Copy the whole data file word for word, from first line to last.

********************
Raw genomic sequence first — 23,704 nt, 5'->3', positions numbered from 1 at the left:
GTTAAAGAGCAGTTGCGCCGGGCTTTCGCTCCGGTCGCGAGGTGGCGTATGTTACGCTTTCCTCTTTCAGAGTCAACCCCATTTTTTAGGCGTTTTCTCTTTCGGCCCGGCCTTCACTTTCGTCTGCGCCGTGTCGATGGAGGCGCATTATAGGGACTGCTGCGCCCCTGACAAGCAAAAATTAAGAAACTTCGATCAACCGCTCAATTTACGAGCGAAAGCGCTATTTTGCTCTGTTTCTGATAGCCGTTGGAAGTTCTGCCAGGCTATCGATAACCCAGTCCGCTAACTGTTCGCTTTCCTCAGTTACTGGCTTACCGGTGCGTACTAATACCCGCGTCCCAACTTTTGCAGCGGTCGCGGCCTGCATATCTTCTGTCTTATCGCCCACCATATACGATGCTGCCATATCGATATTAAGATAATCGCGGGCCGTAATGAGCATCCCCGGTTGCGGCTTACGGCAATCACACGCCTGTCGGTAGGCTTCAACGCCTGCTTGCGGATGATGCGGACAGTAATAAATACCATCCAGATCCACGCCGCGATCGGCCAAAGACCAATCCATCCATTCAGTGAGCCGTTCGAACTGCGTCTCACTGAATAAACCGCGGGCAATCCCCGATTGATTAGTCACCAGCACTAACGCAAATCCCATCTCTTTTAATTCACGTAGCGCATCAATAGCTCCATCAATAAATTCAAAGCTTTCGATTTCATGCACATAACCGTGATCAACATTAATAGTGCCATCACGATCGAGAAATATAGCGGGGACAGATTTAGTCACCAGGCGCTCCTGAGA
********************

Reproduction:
Raw genomic sequence first — 23,704 nt, 5'->3', positions numbered from 1 at the left:
GTTAAAGAGCAGTTGCGCCGGGCTTTCGCTCCGGTCGCGAGGTGGCGTATGTTACGCTTTCCTCTTTCAGAGTCAACCCCATTTTTTAGGCGTTTTCTCTTTCGGCCCGGCCTTCACTTTCGTCTGCGCCGTGTCGATGGAGGCGCATTATAGGGACTGCTGCGCCCCTGACAAGCAAAAATTAAGAAACTTCGATCAACCGCTCAATTTACGAGCGAAAGCGCTATTTTGCTCTGTTTCTGATAGCCGTTGGAAGTTCTGCCAGGCTATCGATAACCCAGTCCGCTAACTGTTCGCTTTCCTCAGTTACTGGCTTACCGGTGCGTACTAATACCCGCGTCCCAACTTTTGCAGCGGTCGCGGCCTGCATATCTTCTGTCTTATCGCCCACCATATACGATGCTGCCATATCGATATTAAGATAATCGCGGGCCGTAATGAGCATCCCCGGTTGCGGCTTACGGCAATCACACGCCTGTCGGTAGGCTTCAACGCCTGCTTGCGGATGATGCGGACAGTAATAAATACCATCCAGATCCACGCCGCGATCGGCCAAAGACCAATCCATCCATTCAGTGAGCCGTTCGAACTGCGTCTCACTGAATAAACCGCGGGCAATCCCCGATTGATTAGTCACCAGCACTAACGCAAATCCCATCTCTTTTAATTCACGTAGCGCATCAATAGCTCCATCAATAAATTCAAAGCTTTCGATTTCATGCACATAACCGTGATCAACATTAATAGTGCCATCACGATCGAGAAATATAGCGGGGACAGATTTAGTCACCAGGCGCTCCTGAGA